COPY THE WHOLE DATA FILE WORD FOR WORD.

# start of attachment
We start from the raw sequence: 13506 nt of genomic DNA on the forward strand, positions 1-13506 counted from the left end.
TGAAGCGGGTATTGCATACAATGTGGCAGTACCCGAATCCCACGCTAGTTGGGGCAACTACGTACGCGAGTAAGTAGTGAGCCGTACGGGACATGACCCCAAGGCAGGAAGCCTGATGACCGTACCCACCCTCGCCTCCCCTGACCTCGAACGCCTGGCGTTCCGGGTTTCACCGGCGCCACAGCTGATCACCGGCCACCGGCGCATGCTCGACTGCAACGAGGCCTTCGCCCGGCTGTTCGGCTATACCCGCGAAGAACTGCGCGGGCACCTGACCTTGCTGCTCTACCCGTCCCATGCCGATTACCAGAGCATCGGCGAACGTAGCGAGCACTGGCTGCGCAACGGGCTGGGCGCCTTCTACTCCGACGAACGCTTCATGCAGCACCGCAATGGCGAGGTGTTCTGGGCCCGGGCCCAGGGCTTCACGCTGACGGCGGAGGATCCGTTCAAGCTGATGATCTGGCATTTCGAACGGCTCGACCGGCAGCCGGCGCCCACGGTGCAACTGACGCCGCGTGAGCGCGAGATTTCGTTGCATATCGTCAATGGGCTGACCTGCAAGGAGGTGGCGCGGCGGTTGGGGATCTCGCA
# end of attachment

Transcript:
We start from the raw sequence: 13506 nt of genomic DNA on the forward strand, positions 1-13506 counted from the left end.
TGAAGCGGGTATTGCATACAATGTGGCAGTACCCGAATCCCACGCTAGTTGGGGCAACTACGTACGCGAGTAAGTAGTGAGCCGTACGGGACATGACCCCAAGGCAGGAAGCCTGATGACCGTACCCACCCTCGCCTCCCCTGACCTCGAACGCCTGGCGTTCCGGGTTTCACCGGCGCCACAGCTGATCACCGGCCACCGGCGCATGCTCGACTGCAACGAGGCCTTCGCCCGGCTGTTCGGCTATACCCGCGAAGAACTGCGCGGGCACCTGACCTTGCTGCTCTACCCGTCCCATGCCGATTACCAGAGCATCGGCGAACGTAGCGAGCACTGGCTGCGCAACGGGCTGGGCGCCTTCTACTCCGACGAACGCTTCATGCAGCACCGCAATGGCGAGGTGTTCTGGGCCCGGGCCCAGGGCTTCACGCTGACGGCGGAGGATCCGTTCAAGCTGATGATCTGGCATTTCGAACGGCTCGACCGGCAGCCGGCGCCCACGGTGCAACTGACGCCGCGTGAGCGCGAGATTTCGTTGCATATCGTCAATGGGCTGACCTGCAAGGAGGTGGCGCGGCGGTTGGGGATCTCGCA